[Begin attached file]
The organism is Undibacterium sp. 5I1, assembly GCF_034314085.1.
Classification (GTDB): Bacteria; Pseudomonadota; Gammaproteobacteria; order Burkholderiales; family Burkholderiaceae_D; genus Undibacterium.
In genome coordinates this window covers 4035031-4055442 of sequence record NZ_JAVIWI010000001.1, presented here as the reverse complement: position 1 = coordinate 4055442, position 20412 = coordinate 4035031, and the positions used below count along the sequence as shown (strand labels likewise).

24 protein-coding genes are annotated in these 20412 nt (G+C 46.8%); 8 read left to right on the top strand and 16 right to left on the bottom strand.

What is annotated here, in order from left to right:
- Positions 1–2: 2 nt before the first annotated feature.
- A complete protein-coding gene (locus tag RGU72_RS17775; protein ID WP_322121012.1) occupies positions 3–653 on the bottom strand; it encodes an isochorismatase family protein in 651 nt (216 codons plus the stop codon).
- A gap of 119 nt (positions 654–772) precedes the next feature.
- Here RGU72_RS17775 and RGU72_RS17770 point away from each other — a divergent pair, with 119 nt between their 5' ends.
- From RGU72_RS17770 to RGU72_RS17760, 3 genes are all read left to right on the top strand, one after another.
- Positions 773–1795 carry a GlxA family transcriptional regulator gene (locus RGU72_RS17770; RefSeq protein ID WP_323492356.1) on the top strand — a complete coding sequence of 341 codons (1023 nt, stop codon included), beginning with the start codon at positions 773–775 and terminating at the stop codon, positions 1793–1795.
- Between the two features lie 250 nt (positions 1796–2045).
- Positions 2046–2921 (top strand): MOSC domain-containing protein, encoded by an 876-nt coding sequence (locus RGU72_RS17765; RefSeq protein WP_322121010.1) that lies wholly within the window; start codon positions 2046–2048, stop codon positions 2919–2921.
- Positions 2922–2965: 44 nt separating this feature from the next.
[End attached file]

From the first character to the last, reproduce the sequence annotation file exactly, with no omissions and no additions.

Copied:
The organism is Undibacterium sp. 5I1, assembly GCF_034314085.1.
Classification (GTDB): Bacteria; Pseudomonadota; Gammaproteobacteria; order Burkholderiales; family Burkholderiaceae_D; genus Undibacterium.
In genome coordinates this window covers 4035031-4055442 of sequence record NZ_JAVIWI010000001.1, presented here as the reverse complement: position 1 = coordinate 4055442, position 20412 = coordinate 4035031, and the positions used below count along the sequence as shown (strand labels likewise).

24 protein-coding genes are annotated in these 20412 nt (G+C 46.8%); 8 read left to right on the top strand and 16 right to left on the bottom strand.

What is annotated here, in order from left to right:
- Positions 1–2: 2 nt before the first annotated feature.
- A complete protein-coding gene (locus tag RGU72_RS17775; protein ID WP_322121012.1) occupies positions 3–653 on the bottom strand; it encodes an isochorismatase family protein in 651 nt (216 codons plus the stop codon).
- A gap of 119 nt (positions 654–772) precedes the next feature.
- Here RGU72_RS17775 and RGU72_RS17770 point away from each other — a divergent pair, with 119 nt between their 5' ends.
- From RGU72_RS17770 to RGU72_RS17760, 3 genes are all read left to right on the top strand, one after another.
- Positions 773–1795 carry a GlxA family transcriptional regulator gene (locus RGU72_RS17770; RefSeq protein ID WP_323492356.1) on the top strand — a complete coding sequence of 341 codons (1023 nt, stop codon included), beginning with the start codon at positions 773–775 and terminating at the stop codon, positions 1793–1795.
- Between the two features lie 250 nt (positions 1796–2045).
- Positions 2046–2921 (top strand): MOSC domain-containing protein, encoded by an 876-nt coding sequence (locus RGU72_RS17765; RefSeq protein WP_322121010.1) that lies wholly within the window; start codon positions 2046–2048, stop codon positions 2919–2921.
- Positions 2922–2965: 44 nt separating this feature from the next.